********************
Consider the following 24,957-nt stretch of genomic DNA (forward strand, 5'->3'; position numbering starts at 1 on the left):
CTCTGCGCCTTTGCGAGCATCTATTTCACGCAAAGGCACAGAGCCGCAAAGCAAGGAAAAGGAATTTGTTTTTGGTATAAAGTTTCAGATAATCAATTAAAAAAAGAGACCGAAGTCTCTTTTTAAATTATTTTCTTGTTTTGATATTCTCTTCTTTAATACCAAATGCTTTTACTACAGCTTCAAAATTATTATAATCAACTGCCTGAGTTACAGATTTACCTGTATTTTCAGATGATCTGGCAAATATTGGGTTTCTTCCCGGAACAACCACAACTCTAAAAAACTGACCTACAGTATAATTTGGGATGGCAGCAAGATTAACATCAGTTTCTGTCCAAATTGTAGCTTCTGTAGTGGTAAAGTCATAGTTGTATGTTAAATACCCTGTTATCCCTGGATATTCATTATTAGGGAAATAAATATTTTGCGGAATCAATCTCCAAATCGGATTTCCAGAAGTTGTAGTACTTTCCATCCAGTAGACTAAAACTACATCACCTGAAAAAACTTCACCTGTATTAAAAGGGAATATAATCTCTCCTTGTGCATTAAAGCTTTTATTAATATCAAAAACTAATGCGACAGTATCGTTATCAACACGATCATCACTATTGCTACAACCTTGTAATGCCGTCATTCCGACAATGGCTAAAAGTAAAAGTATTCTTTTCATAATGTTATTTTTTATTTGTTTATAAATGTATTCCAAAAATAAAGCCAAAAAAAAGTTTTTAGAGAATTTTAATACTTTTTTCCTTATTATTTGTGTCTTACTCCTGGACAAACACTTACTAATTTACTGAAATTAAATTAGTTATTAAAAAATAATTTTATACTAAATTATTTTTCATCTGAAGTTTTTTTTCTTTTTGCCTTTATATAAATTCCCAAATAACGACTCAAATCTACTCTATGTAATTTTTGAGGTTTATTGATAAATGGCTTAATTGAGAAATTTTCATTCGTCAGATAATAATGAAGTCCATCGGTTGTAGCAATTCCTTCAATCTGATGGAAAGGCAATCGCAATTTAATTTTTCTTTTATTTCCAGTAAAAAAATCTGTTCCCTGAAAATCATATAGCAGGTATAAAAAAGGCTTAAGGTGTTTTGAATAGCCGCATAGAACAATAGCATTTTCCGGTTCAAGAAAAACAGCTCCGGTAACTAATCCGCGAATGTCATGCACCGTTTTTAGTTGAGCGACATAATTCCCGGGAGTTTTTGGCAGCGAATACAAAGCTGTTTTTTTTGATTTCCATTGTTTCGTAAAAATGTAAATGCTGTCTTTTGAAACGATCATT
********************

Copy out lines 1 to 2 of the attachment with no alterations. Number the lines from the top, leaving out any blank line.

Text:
Consider the following 24,957-nt stretch of genomic DNA (forward strand, 5'->3'; position numbering starts at 1 on the left):
CTCTGCGCCTTTGCGAGCATCTATTTCACGCAAAGGCACAGAGCCGCAAAGCAAGGAAAAGGAATTTGTTTTTGGTATAAAGTTTCAGATAATCAATTAAAAAAAGAGACCGAAGTCTCTTTTTAAATTATTTTCTTGTTTTGATATTCTCTTCTTTAATACCAAATGCTTTTACTACAGCTTCAAAATTATTATAATCAACTGCCTGAGTTACAGATTTACCTGTATTTTCAGATGATCTGGCAAATATTGGGTTTCTTCCCGGAACAACCACAACTCTAAAAAACTGACCTACAGTATAATTTGGGATGGCAGCAAGATTAACATCAGTTTCTGTCCAAATTGTAGCTTCTGTAGTGGTAAAGTCATAGTTGTATGTTAAATACCCTGTTATCCCTGGATATTCATTATTAGGGAAATAAATATTTTGCGGAATCAATCTCCAAATCGGATTTCCAGAAGTTGTAGTACTTTCCATCCAGTAGACTAAAACTACATCACCTGAAAAAACTTCACCTGTATTAAAAGGGAATATAATCTCTCCTTGTGCATTAAAGCTTTTATTAATATCAAAAACTAATGCGACAGTATCGTTATCAACACGATCATCACTATTGCTACAACCTTGTAATGCCGTCATTCCGACAATGGCTAAAAGTAAAAGTATTCTTTTCATAATGTTATTTTTTATTTGTTTATAAATGTATTCCAAAAATAAAGCCAAAAAAAAGTTTTTAGAGAATTTTAATACTTTTTTCCTTATTATTTGTGTCTTACTCCTGGACAAACACTTACTAATTTACTGAAATTAAATTAGTTATTAAAAAATAATTTTATACTAAATTATTTTTCATCTGAAGTTTTTTTTCTTTTTGCCTTTATATAAATTCCCAAATAACGACTCAAATCTACTCTATGTAATTTTTGAGGTTTATTGATAAATGGCTTAATTGAGAAATTTTCATTCGTCAGATAATAATGAAGTCCATCGGTTGTAGCAATTCCTTCAATCTGATGGAAAGGCAATCGCAATTTAATTTTTCTTTTATTTCCAGTAAAAAAATCTGTTCCCTGAAAATCATATAGCAGGTATAAAAAAGGCTTAAGGTGTTTTGAATAGCCGCATAGAACAATAGCATTTTCCGGTTCAAGAAAAACAGCTCCGGTAACTAATCCGCGAATGTCATGCACCGTTTTTAGTTGAGCGACATAATTCCCGGGAGTTTTTGGCAGCGAATACAAAGCTGTTTTTTTTGATTTCCATTGTTTCGTAAAAATGTAAATGCTGTCTTTTGAAACGATCATT